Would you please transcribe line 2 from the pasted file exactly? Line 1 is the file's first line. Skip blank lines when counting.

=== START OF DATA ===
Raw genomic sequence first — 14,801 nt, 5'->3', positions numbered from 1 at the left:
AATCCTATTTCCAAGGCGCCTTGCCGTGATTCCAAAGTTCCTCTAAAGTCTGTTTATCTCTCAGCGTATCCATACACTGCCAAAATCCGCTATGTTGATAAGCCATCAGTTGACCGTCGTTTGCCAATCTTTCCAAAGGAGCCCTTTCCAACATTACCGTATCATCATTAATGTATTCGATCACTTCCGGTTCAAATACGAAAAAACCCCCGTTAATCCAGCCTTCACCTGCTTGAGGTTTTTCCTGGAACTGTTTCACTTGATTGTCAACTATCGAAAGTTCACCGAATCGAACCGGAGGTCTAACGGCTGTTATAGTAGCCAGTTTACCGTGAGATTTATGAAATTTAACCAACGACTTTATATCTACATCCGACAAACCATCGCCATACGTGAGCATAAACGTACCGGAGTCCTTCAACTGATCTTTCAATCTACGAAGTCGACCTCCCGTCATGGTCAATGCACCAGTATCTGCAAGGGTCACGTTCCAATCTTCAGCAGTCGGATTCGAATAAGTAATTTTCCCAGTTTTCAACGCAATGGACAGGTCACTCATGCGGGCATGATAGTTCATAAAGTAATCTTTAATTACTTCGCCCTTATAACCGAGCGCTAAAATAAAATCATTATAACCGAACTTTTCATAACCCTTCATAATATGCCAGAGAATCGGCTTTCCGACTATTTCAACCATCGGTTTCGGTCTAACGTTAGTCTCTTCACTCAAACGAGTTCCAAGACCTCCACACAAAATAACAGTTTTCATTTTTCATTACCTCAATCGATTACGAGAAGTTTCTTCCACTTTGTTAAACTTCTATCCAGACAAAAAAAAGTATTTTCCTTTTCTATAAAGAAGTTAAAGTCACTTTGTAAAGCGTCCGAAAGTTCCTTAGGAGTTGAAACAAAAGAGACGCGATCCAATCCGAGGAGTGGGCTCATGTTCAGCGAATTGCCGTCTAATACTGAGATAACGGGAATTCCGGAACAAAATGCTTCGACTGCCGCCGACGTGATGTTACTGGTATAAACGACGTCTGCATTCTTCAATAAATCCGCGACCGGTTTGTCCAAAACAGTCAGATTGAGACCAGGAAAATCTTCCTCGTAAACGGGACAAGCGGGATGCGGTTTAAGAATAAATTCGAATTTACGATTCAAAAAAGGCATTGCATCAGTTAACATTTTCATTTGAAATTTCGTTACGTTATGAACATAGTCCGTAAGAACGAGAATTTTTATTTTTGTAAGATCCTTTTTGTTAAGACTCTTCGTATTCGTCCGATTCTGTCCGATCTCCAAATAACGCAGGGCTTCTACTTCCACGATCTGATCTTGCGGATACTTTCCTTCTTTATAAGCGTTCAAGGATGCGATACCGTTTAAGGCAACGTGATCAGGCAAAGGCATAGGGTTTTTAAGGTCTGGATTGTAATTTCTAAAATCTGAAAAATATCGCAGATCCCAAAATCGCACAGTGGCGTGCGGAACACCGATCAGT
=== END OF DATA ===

AATCCTATTTCCAAGGCGCCTTGCCGTGATTCCAAAGTTCCTCTAAAGTCTGTTTATCTCTCAGCGTATCCATACACTGCCAAAATCCGCTATGTTGATAAGCCATCAGTTGACCGTCGTTTGCCAATCTTTCCAAAGGAGCCCTTTCCAACATTACCGTATCATCATTAATGTATTCGATCACTTCCGGTTCAAATACGAAAAAACCCCCGTTAATCCAGCCTTCACCTGCTTGAGGTTTTTCCTGGAACTGTTTCACTTGATTGTCAACTATCGAAAGTTCACCGAATCGAACCGGAGGTCTAACGGCTGTTATAGTAGCCAGTTTACCGTGAGATTTATGAAATTTAACCAACGACTTTATATCTACATCCGACAAACCATCGCCATACGTGAGCATAAACGTACCGGAGTCCTTCAACTGATCTTTCAATCTACGAAGTCGACCTCCCGTCATGGTCAATGCACCAGTATCTGCAAGGGTCACGTTCCAATCTTCAGCAGTCGGATTCGAATAAGTAATTTTCCCAGTTTTCAACGCAATGGACAGGTCACTCATGCGGGCATGATAGTTCATAAAGTAATCTTTAATTACTTCGCCCTTATAACCGAGCGCTAAAATAAAATCATTATAACCGAACTTTTCATAACCCTTCATAATATGCCAGAGAATCGGCTTTCCGACTATTTCAACCATCGGTTTCGGTCTAACGTTAGTCTCTTCACTCAAACGAGTTCCAAGACCTCCACACAAAATAACAGTTTTCATTTTTCATTACCTCAATCGATTACGAGAAGTTTCTTCCACTTTGTTAAACTTCTATCCAGACAAAAAAAAGTATTTTCCTTTTCTATAAAGAAGTTAAAGTCACTTTGTAAAGCGTCCGAAAGTTCCTTAGGAGTTGAAACAAAAGAGACGCGATCCAATCCGAGGAGTGGGCTCATGTTCAGCGAATTGCCGTCTAATACTGAGATAACGGGAATTCCGGAACAAAATGCTTCGACTGCCGCCGACGTGATGTTACTGGTATAAACGACGTCTGCATTCTTCAATAAATCCGCGACCGGTTTGTCCAAAACAGTCAGATTGAGACCAGGAAAATCTTCCTCGTAAACGGGACAAGCGGGATGCGGTTTAAGAATAAATTCGAATTTACGATTCAAAAAAGGCATTGCATCAGTTAACATTTTCATTTGAAATTTCGTTACGTTATGAACATAGTCCGTAAGAACGAGAATTTTTATTTTTGTAAGATCCTTTTTGTTAAGACTCTTCGTATTCGTCCGATTCTGTCCGATCTCCAAATAACGCAGGGCTTCTACTTCCACGATCTGATCTTGCGGATACTTTCCTTCTTTATAAGCGTTCAAGGATGCGATACCGTTTAAGGCAACGTGATCAGGCAAAGGCATAGGGTTTTTAAGGTCTGGATTGTAATTTCTAAAATCTGAAAAATATCGCAGATCCCAAAATCGCACAGTGGCGTGCGGAACACCGATCAGT